16.2.10 Templates

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Templates--known in other languages as generic types ---permit you to write C++ classes which represent parameterized data types. A common application for class templates is container classes. That is, classes which implement data structures that can contain data of any type. For instance, a well-implemented binary tree is not interested in the type of data in its nodes. Templates have undergone a number of changes since their initial inclusion in the ARM. They are a particularly troublesome C++ language element in that it is difficult to implement templates well in a C++ compiler.

Here is a fictitious and overly simplistic C++ class template that implements a fixed- sized stack. It provides a pair of methods for setting (and getting) the element at the bottom of the stack. It uses the modern C++ template syntax, including the new typename keyword (see section 16.2.8 The typename Keyword).

 template <typename T> class Stack { public:   T first () { return stack[9]; }   void set_first (T t) { stack[9] = t; } private:   T stack[10]; }; 

C++ permits this class to be instantiated for any type you like, using calling code that looks something like this:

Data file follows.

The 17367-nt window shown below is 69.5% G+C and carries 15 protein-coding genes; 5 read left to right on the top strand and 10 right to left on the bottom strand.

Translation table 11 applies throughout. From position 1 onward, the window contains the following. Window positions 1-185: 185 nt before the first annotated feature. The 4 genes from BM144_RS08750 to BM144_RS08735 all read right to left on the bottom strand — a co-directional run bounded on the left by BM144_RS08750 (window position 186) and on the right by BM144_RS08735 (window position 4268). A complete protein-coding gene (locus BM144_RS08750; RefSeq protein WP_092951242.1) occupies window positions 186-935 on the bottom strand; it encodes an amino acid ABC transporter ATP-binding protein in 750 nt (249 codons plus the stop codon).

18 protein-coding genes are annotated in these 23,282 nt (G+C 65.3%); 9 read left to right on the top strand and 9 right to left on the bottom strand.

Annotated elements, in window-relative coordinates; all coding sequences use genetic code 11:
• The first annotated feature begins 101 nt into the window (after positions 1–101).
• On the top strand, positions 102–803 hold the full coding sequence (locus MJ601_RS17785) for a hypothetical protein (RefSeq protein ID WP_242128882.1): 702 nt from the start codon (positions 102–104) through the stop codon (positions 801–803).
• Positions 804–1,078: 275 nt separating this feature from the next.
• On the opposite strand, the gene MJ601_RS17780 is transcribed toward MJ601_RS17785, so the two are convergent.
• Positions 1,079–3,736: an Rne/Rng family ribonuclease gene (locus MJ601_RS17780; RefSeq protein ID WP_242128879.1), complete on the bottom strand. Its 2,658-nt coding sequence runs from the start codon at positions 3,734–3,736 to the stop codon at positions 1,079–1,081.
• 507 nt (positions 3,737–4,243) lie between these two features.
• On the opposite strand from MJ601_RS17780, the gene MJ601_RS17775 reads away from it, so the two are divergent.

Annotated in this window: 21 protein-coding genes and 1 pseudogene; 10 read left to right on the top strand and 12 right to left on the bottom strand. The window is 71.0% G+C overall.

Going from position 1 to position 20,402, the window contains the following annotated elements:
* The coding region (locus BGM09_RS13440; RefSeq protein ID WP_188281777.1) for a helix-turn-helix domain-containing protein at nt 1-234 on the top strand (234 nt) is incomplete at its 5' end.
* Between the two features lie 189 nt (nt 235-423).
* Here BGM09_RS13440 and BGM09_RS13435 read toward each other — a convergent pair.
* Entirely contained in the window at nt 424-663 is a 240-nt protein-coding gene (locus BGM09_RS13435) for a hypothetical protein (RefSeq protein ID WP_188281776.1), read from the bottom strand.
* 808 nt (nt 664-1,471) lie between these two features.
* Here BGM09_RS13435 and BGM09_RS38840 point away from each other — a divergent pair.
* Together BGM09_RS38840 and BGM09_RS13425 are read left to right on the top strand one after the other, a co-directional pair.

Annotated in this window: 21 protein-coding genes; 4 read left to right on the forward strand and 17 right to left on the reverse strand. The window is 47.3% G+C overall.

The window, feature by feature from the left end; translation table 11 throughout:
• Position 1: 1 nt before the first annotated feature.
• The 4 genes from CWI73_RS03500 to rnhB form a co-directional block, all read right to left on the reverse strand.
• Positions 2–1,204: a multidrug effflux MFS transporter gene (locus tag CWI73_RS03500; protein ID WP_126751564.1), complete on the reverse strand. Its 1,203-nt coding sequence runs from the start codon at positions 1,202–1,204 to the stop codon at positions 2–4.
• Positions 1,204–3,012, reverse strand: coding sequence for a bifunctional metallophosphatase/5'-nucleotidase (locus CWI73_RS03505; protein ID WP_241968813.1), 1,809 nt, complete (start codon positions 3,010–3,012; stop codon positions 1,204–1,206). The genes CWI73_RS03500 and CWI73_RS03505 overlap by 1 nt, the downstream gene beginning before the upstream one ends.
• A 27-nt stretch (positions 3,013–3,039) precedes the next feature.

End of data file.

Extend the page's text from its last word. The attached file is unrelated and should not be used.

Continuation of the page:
int main () {   Stack<int> s;   s.set_first (7);   cout << s.first () << endl;   return 0; } 

An old trick for fashioning class templates is to use the C preprocessor. Here is our limited Stack class, rewritten to avoid C++ templates:

 #define Stack(T) \   class Stack__##T##__LINE__ \   { \   public: \     T first () { return stack[0]; } \     void set_first (T t) { stack[0] = t; } \   \   private: \     T stack[10]; \   } 

There is a couple of subtleties being used here that should be highlighted. This generic class declaration uses the C preprocessor operator `##' to generate a type name which is unique amongst stacks of any type. The __LINE__ macro is defined by the preprocessor and is used here to maintain unique names when the template is instantiated multiple times. The trailing semicolon that must follow a class declaration has been omitted from the macro.

 int main () {   Stack (int) s;   s.set_first (7);   cout << s.first () << endl;   return 0; } 

The syntax for instantiating a Stack is slightly different to modern C++, but it does work relatively well, since the C++ compiler still applies type checking after the preprocessor has expanded the macro. The main problem is that unless you go to great lengths, the generated type name (such as Stack__int ) could collide with other instances of the same type in the program.

This document was generated by Gary V. Vaughan on May, 24 2001 using texi2html

GNU Autoconf, Automake and Libtool
GNU Autoconf, Automake, and Libtool
ISBN: 1578701902
EAN: 2147483647
Year: 2002
Pages: 290

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